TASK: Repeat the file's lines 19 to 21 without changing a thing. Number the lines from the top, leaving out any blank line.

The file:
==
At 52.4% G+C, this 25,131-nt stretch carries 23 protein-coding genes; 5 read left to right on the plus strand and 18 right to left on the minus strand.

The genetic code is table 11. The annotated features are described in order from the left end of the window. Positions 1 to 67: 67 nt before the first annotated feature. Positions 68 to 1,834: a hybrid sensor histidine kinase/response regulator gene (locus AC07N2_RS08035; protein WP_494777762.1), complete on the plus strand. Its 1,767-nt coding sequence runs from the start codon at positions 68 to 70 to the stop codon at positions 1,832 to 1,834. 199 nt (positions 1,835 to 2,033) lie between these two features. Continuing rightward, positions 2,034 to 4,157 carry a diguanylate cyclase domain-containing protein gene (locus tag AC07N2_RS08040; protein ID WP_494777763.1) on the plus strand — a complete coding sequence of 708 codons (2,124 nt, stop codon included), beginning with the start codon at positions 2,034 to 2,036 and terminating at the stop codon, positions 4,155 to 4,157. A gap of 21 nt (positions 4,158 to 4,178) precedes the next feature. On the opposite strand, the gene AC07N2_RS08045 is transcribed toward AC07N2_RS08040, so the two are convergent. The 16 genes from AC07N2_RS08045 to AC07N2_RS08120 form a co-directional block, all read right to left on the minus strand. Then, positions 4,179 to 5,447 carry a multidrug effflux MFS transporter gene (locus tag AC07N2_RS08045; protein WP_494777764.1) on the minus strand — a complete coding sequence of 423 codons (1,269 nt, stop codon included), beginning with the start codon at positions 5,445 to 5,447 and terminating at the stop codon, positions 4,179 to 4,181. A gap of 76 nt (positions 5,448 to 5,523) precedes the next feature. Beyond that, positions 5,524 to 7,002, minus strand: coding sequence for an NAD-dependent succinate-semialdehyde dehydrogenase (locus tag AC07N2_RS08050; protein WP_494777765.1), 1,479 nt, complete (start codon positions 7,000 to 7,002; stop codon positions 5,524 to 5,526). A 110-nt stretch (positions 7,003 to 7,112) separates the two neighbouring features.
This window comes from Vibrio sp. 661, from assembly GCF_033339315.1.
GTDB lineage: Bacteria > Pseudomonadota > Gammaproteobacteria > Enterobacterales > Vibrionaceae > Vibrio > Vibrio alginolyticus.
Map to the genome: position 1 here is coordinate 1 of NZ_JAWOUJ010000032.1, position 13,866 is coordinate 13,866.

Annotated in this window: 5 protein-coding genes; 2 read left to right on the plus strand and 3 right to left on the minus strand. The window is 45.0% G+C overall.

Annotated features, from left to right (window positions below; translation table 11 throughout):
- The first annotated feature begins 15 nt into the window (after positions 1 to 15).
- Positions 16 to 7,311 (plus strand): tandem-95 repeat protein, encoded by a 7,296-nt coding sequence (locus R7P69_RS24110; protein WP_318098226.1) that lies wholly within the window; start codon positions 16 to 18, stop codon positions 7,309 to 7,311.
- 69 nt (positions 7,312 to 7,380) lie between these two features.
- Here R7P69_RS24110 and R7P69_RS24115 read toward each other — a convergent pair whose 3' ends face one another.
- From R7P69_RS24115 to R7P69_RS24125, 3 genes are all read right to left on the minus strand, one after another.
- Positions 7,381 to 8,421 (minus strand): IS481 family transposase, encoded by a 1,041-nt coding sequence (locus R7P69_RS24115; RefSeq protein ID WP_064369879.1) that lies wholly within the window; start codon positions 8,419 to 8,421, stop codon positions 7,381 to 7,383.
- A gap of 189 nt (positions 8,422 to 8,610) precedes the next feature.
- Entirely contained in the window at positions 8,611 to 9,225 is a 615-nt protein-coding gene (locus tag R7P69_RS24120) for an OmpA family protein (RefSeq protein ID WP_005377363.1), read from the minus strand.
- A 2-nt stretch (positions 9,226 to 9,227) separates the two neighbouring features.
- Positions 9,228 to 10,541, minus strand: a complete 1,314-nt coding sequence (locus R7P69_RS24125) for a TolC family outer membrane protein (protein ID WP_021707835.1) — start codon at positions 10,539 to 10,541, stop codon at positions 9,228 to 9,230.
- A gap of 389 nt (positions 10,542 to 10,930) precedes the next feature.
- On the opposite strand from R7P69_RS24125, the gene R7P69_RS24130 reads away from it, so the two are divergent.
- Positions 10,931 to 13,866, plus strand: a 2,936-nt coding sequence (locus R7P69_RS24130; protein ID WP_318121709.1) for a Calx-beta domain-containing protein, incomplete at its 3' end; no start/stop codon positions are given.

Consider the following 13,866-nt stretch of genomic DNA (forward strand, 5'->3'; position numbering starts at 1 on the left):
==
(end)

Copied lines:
- On the opposite strand from R7P69_RS24125, the gene R7P69_RS24130 reads away from it, so the two are divergent.
- Positions 10,931 to 13,866, plus strand: a 2,936-nt coding sequence (locus R7P69_RS24130; protein ID WP_318121709.1) for a Calx-beta domain-containing protein, incomplete at its 3' end; no start/stop codon positions are given.

Consider the following 13,866-nt stretch of genomic DNA (forward strand, 5'->3'; position numbering starts at 1 on the left):